As the Director of Coffee for Palace, I’m always answering questions from baristas and customers about coffee. Questions posed to me range from simple, like, “what is a cortado?” to harder questions like, “how do I brew better coffee at home?” Much of the time I only get a few minutes of interactions with a customer and run out of time before to fully answering her questions. Fortunately, Palace has this blog and which provides an excellent space to answer your questions in full.
One question I love to answer is, “why is this coffee labeled natural while this other one is labeled washed?” Coffee goes through a long journey with multiple stops to get to you but that is a story for another time. For now, I want to focus on one part of the journey, processing, and more specifically, natural processing.
Processing, in simple terms, is how coffee seeds are removed from the fruit of the coffee cherry. That sentence may have surprised you so I’ll back up a little. First off, what everyone calls coffee beans are actually seeds. Secondly, those seeds are held inside fruit known as a coffee cherry. Coffee cherries are similar in size and shape to grapes turning a beautiful red color when they are ripe. There is not much fruit to the cherries because the seeds take up a bulk of the space. Coffee beans must be removed from the cherry and dried before roasting can happen. This is when processing comes into coffee’s journey. Again, processing is the method in which the beans are removed from the cherries and how coffee is processed will influence the flavors in the cup.
There are different processing methods: washed, semi-washed, and natural. Let’s take it slow and only go into the details of naturally processed coffee. The natural process is also known as dry processing because no water is used. Natural processing is the simplest methods in terms of steps. Ripe cherries are picked straight from the tree. To ensure quality, the cherries will be sorted to remove all the defects from the harvest. The cherries are then laid out to dry in the sun. They may be laid out on a huge patio or on raised beds to provide more ventilation. The cherries themselves will shrivel, similar to raisins, and turn from a bright red to a deep red to black. The dried cherry flesh is then mechanically removed from the seeds, which are now ready for export.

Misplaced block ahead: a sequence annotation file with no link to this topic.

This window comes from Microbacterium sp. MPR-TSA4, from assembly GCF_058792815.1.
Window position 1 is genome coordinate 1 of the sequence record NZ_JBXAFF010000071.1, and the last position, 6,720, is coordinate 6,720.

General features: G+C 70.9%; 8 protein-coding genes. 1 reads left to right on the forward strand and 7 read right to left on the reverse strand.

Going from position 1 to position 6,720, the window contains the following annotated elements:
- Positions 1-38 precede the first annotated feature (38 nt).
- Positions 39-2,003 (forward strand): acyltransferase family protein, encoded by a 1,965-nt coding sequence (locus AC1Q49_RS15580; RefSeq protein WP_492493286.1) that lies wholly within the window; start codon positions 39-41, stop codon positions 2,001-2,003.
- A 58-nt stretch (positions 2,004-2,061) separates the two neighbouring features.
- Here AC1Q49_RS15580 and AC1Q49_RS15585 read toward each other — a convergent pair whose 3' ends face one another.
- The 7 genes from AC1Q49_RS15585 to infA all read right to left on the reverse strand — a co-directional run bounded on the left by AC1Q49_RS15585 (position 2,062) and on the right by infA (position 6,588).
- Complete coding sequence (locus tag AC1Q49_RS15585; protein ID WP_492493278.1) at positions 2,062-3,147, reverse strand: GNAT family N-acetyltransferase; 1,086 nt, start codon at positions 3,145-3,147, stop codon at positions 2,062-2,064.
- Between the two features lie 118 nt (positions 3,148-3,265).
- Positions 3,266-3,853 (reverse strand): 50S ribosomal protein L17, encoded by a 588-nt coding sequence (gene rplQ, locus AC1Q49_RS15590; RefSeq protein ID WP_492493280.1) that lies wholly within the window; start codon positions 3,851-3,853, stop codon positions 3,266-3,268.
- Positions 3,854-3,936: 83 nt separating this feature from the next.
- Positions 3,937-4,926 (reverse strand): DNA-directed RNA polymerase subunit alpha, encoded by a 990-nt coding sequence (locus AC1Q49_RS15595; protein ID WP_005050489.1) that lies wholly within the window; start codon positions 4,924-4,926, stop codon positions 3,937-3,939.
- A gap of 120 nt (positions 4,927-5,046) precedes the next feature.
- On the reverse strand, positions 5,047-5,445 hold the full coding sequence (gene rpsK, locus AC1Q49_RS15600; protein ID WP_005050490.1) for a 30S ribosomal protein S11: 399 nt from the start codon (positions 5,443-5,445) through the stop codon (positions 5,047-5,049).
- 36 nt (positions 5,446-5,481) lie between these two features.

Since the flesh of the cherry and the seed remain in contact for much of the process, the seeds will take on some of the characteristics of the fruit itself. Many of the natural coffees you encounter will have tasting notes of sweet berries, such as strawberry or blueberry. This is because of the influence of the coffee cherry. Naturals also tend to produce coffee with heavier body and occasionally, more earthy tones.
If I’ve done my job well you’ve learned at least one new thing about coffee and have a greater appreciation for your morning cup. When it comes to coffee, knowing the facts will only get you so far. You need to taste natural coffee to gain real experiential knowledge. Our featured coffee for March is a great example of a natural coffee. We will be brewing the Ethiopia Guji Hambela from Onyx Coffee Roasters in two different ways. You can get it as a pour over or as single origin espresso. Personally, I like it in a cappuccino. The combination of espresso and milk highlights the chocolate malt and raspberry notes.
Do you have any questions about coffee? Maybe you’ve wondered why there is so much information on a bag of coffee and what it all means to you. Maybe you want to know which brew method is right for you. Ask away! Email me at firstname.lastname@example.org and I might answer your question on the blog.